20 May 2011

DSK summed up in comics

The news story of the week has been former IMF chief, Dominique Strauss-Kahn and his purported philanderings with a cleaning lady in a posh NYC hotel room.  It has definitely been an interesting cultural experience, being an American surrounded by the French.  The morning it happened, I was with Fab's family, and it seemed like everyone was sure it was a trap.  That someone had paid this woman to pretend that DSK had sexually harrassed and assaulted her.  Or maybe he had a tumor that made him do crazy things!  At one point, there was the admission that he had been known for his love of women in the past.  But all the more reason for his political enemies to send someone to trap him!  They knew his weakness! 

Had I been sitting around that same breakfast table, but in the United States, I think I would of heard, "He can't keep it in his pants!" or "He needs to resign from the IMF..." or "Typical Frenchman..."

Many people around me here in Paris are appalled by all the pictures being shown of DSK in handcuffs, being treated like an already convicted criminal. (In France, it is illegal to show such pictures when someone is arrested because it presumes guilt).  In the US, when we hear that a politicians possibly commited a sexually subversive act, we are immediately appalled and their career is over quickly.  In France, an affair or even a politician who openly writes that he frequents very young prostitutes in Thailand, is either not a big deal because it is the politician's personal life, or the politician is punished, but he eventually makes a return to the political realm.  Basically, the overall sentiment in the press, and my circle of friends, seems to be one of sympathy, shock, and belief that the American legal system is incredibly flawed and presumes guilt before innocence rather than the other way around.  But they are waiting to see what happens.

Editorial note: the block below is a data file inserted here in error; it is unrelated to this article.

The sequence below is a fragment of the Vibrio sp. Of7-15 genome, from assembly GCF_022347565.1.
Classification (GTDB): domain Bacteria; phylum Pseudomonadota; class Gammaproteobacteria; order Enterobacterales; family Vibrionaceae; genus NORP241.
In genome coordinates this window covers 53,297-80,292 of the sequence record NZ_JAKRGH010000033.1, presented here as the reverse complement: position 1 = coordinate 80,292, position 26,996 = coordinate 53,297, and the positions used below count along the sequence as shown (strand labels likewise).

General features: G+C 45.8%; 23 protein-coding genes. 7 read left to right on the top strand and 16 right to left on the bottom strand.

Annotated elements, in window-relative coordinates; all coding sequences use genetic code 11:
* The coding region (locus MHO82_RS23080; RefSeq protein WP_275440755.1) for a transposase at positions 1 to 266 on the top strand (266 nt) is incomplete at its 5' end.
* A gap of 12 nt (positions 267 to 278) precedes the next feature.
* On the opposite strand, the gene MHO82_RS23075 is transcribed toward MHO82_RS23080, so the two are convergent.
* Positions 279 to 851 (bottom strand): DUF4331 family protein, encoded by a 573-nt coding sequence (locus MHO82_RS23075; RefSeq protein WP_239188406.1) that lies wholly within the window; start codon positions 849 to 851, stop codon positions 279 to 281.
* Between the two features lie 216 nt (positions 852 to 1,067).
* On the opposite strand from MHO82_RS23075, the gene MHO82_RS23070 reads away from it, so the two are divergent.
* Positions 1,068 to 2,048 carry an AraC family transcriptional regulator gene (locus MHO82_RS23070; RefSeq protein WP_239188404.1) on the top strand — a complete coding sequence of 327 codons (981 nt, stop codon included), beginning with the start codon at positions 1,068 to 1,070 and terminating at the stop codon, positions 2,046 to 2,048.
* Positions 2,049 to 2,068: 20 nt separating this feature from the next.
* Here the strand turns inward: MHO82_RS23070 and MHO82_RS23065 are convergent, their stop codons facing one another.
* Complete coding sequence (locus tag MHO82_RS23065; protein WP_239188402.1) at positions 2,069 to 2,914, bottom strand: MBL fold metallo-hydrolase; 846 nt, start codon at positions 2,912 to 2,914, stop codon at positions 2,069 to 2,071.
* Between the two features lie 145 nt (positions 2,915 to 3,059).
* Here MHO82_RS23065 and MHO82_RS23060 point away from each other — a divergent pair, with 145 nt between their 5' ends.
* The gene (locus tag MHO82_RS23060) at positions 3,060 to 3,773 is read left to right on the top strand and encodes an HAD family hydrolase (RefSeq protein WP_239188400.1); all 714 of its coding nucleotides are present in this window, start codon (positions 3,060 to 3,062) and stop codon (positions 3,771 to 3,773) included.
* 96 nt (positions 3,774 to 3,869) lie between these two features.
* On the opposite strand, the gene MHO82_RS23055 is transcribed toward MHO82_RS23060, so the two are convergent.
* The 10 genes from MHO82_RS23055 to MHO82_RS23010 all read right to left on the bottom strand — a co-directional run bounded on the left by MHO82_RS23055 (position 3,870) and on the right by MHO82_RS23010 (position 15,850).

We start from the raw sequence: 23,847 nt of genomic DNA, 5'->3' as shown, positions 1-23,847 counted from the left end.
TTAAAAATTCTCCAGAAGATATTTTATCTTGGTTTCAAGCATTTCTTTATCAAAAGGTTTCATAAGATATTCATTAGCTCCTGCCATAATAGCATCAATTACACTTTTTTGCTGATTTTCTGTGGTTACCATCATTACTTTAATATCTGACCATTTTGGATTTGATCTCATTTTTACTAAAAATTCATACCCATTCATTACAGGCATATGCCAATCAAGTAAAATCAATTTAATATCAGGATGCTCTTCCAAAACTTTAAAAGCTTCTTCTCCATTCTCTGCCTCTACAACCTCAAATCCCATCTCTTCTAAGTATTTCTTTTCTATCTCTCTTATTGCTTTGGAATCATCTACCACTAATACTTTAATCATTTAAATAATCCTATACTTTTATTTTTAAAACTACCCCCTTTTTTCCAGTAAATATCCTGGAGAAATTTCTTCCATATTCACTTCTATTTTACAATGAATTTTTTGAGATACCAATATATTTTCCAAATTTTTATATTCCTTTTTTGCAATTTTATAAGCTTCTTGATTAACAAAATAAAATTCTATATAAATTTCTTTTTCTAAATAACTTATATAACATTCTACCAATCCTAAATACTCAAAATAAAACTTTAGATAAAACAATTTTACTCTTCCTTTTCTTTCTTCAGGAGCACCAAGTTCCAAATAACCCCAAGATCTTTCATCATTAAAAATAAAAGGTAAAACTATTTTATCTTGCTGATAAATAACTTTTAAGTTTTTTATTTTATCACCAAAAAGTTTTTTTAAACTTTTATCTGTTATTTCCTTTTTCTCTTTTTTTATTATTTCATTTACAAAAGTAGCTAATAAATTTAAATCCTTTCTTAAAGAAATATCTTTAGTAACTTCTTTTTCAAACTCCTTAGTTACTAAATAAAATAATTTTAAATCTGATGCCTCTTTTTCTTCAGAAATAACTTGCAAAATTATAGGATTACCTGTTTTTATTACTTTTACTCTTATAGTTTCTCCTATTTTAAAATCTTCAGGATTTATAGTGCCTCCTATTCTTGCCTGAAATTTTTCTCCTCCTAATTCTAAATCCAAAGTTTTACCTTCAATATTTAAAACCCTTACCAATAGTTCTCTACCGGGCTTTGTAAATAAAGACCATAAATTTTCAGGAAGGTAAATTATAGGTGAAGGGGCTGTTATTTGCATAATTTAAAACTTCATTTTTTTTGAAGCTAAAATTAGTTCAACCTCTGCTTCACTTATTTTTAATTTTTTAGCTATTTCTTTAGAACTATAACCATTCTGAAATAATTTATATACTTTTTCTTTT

You can't believe how many times I have had to explain the concept of bail, a grand jury, and indictment.

I leave you with some funny cartoons that got passed around at the office.

I've come to clean the room!...

How it really happened...


  1. Hi Erin! Yes indeed, there is definitely a cultural difference when it comes to this story. Since I don't speak much French, my husband has been relaying what the press is saying here. I hate to tell the French that the US really doesn't care about French politics and really couldn't be bothered to actually take part in such a conspiracy.

  2. I am so sick of defending myself! I feel like I am constantly sticking up for our judicial system. You can't believe how many people have told me to my face that "Americans sue too much," and "c'est fou comme elles portent plainte!" To make myself feel better, I've told myself that they are all incedibly bitter that they have lost their only hope of ridding of Sarkozy.

  3. @Susan Yea, this story lost front page status rather quickly in the USA, especially after he was released on bail. The IMF isn't that important to Americans, and we don't care who he is...if he committed sexual assault, he needs to be tried in a court. The NYTimes had a series of interesting articles about how Americans and French perceive justice for their politicians.

    @Breanna Welcome to life in France, eh? It was worse to be an American when Bush was in office. Always got the "Why did you vote for him?" Ummm...I didn't ? There's a French woman who is considering pressing charges as well, so it isn't just us Americans.